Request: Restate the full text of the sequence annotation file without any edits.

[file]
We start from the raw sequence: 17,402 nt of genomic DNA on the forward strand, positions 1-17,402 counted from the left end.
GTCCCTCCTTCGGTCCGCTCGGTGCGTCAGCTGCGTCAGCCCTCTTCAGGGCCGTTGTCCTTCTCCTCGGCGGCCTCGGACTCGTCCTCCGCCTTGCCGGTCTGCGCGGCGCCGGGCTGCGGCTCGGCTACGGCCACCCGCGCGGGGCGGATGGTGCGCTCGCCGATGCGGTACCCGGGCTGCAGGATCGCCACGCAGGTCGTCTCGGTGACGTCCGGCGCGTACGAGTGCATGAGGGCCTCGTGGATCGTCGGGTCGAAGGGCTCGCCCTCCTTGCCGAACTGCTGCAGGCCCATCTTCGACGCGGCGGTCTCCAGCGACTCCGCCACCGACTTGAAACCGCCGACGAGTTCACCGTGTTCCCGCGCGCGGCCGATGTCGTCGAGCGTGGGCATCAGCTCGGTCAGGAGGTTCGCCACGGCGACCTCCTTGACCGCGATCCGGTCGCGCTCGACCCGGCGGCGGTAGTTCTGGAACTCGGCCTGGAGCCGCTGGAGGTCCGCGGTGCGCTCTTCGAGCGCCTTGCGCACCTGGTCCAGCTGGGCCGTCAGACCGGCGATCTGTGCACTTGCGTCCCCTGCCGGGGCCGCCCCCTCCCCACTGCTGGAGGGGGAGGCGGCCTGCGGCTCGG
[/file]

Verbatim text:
We start from the raw sequence: 17,402 nt of genomic DNA on the forward strand, positions 1-17,402 counted from the left end.
GTCCCTCCTTCGGTCCGCTCGGTGCGTCAGCTGCGTCAGCCCTCTTCAGGGCCGTTGTCCTTCTCCTCGGCGGCCTCGGACTCGTCCTCCGCCTTGCCGGTCTGCGCGGCGCCGGGCTGCGGCTCGGCTACGGCCACCCGCGCGGGGCGGATGGTGCGCTCGCCGATGCGGTACCCGGGCTGCAGGATCGCCACGCAGGTCGTCTCGGTGACGTCCGGCGCGTACGAGTGCATGAGGGCCTCGTGGATCGTCGGGTCGAAGGGCTCGCCCTCCTTGCCGAACTGCTGCAGGCCCATCTTCGACGCGGCGGTCTCCAGCGACTCCGCCACCGACTTGAAACCGCCGACGAGTTCACCGTGTTCCCGCGCGCGGCCGATGTCGTCGAGCGTGGGCATCAGCTCGGTCAGGAGGTTCGCCACGGCGACCTCCTTGACCGCGATCCGGTCGCGCTCGACCCGGCGGCGGTAGTTCTGGAACTCGGCCTGGAGCCGCTGGAGGTCCGCGGTGCGCTCTTCGAGCGCCTTGCGCACCTGGTCCAGCTGGGCCGTCAGACCGGCGATCTGTGCACTTGCGTCCCCTGCCGGGGCCGCCCCCTCCCCACTGCTGGAGGGGGAGGCGGCCTGCGGCTCGG